Example by Socialist:
(b) Make whitespace part of the pattern. In this approach, the standard pattern elements are broken down visually by blocks of pure whitespace.
Since the pattern itself takes up the majority of the graphic, it serves its purpose sufficiently well, while the whitespace allows the viewer to rest their eye on something that doesn’t cause a headache.
(c) Make the pattern scale along with the screen – make it responsive (we’ll talk about responsive backgrounds more in just a minute).
Quite simply, the goal here is to fit the same amount of individual pattern blocks in the visible part of the screen regardless of its actual size.
(d) Make the pattern block as big as you can afford to. The idea of a pattern is pretty simple. You take the image and repeat it vertically and horizontally, and indefinitely.
But as presented above, doing so on a huge screen can be too mesmerizing to look at. So, another way to overcome this problem is to try making a single pattern block (single repeatable image) as big as you can afford to.
In other words, you’re making the pattern much more complex than it would be when comprised of smaller individual elements.
Granted, the pattern still can’t be too shouty if the visitors are likely to see it on big screens.
Do you need a background image or a hero image
The difference between background images and hero images can be sometimes confusing.
To some extent, they’re the same thing (please bear with me on this one for a minute).
A hero image is something that appears in the head section of a website and serves as “background + foreground” combo. However, if the visitor doesn’t scroll down, or if the hero section takes up the whole height of the viewport then it effectively becomes the background for everything that’s currently visible on the screen.
So when to go with a hero images vs with a whole custom background?
Think of it this way:
- if you want to achieve one specific thing, and you want to put emphasis on that thing in a unique way – use a hero section,
- if you want to create a general vibe for the whole design – use an image background.
Background images the right way
First off, don’t treat the background and the foreground separately. They’re basically one complete thing that delivers a specific result or achieves a specific goal.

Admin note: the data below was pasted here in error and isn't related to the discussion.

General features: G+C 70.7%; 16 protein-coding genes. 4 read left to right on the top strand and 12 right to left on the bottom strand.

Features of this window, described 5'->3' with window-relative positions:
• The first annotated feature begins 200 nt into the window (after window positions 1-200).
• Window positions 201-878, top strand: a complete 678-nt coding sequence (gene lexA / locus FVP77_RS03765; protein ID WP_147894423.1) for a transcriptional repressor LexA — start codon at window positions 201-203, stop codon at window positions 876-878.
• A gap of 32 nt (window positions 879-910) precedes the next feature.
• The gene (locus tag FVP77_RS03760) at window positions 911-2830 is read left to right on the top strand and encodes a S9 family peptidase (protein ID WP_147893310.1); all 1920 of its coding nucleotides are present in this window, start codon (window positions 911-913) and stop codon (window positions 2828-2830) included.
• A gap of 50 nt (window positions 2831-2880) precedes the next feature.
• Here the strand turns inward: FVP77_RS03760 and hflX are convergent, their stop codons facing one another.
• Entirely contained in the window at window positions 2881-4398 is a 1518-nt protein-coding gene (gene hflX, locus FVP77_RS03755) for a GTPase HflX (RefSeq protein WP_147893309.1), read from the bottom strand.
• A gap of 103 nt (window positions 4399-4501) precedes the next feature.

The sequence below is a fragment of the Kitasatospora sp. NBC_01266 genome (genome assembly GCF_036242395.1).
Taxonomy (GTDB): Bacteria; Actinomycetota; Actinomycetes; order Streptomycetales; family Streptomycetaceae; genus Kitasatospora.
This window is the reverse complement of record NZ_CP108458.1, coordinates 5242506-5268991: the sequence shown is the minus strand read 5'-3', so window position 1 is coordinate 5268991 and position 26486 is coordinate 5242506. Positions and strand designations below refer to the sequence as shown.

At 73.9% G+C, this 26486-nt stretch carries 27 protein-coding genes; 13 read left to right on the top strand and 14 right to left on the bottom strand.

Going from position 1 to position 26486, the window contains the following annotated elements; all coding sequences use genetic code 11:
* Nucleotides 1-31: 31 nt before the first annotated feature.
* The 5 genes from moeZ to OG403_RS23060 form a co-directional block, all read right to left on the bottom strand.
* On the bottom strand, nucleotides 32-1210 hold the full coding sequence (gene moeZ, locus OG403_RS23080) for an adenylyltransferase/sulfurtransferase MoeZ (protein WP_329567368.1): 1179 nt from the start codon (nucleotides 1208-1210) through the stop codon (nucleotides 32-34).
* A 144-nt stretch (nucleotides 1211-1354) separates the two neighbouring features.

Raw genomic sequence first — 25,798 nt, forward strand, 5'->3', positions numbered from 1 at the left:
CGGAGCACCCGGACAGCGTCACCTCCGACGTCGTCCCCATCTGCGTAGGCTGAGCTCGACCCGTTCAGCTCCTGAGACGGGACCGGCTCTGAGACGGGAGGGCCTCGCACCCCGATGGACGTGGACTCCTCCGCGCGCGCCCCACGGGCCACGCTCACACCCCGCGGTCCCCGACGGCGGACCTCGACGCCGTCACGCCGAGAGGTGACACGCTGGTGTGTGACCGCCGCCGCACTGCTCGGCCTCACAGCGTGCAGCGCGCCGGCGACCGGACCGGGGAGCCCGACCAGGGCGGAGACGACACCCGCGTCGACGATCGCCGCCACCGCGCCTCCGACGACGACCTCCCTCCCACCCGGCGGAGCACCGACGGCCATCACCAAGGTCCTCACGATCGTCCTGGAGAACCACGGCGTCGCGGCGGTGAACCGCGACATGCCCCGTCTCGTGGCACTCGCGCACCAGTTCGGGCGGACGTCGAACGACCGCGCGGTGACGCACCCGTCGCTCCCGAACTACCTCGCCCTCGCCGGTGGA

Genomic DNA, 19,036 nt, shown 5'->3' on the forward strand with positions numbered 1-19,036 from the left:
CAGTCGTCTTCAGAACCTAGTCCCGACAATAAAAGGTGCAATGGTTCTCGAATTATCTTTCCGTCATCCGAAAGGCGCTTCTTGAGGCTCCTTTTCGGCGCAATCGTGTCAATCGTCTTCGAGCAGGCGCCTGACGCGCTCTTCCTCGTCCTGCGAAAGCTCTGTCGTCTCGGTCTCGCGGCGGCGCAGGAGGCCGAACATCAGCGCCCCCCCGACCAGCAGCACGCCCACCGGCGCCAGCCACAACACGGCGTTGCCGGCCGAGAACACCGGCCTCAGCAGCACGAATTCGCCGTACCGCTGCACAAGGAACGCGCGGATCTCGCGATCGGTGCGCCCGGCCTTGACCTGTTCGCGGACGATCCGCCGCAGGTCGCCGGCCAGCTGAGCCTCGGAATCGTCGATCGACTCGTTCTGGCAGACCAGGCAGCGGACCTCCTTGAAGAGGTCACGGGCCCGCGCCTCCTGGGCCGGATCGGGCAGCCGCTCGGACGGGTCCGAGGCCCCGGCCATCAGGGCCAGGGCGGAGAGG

The most obvious background mistakes come up exactly as a direct result of thinking that picking your background is an entirely different process from then putting something on top of that background.
But there’s more:
a) Make sure the quality is on point
On the one hand, we all know that we should only use images of sufficient quality, and that having anything pixellated on the screen will have a negative impact on the user’s experience – mainly by distracting them.
There’s a great tutorial on preparing images for the web by Nathan Segal with Photoshop, so feel free to hop over there for more info.
In a nutshell, though, make sure that your background image checks off on these:
- Don’t compress the image to the point where it becomes distorted or pixellated.
- For photo backgrounds, or any images with multiple colors and color gradients, use the JPG format.
- For background images with blocks of solid color, use the PNG format (usually great for pattern images).
- If using full-screen backgrounds, make the graphics 1920 pixels wide (full HD).
- (Optionally) Provide alternative backgrounds for 4K displays.
Learn more about PNGs vs JPGs, when to use them and how to do so effectively.
b) Consider using abstract images
Abstracts are often an easy way out if you want to use a background image. Or, rather not an easy way out … more of a simple way out.
Abstract images can work great if you want to add something unique to a minimalist layout, but you don’t want to make the design too cliché, considering the “huge background image” trends of today.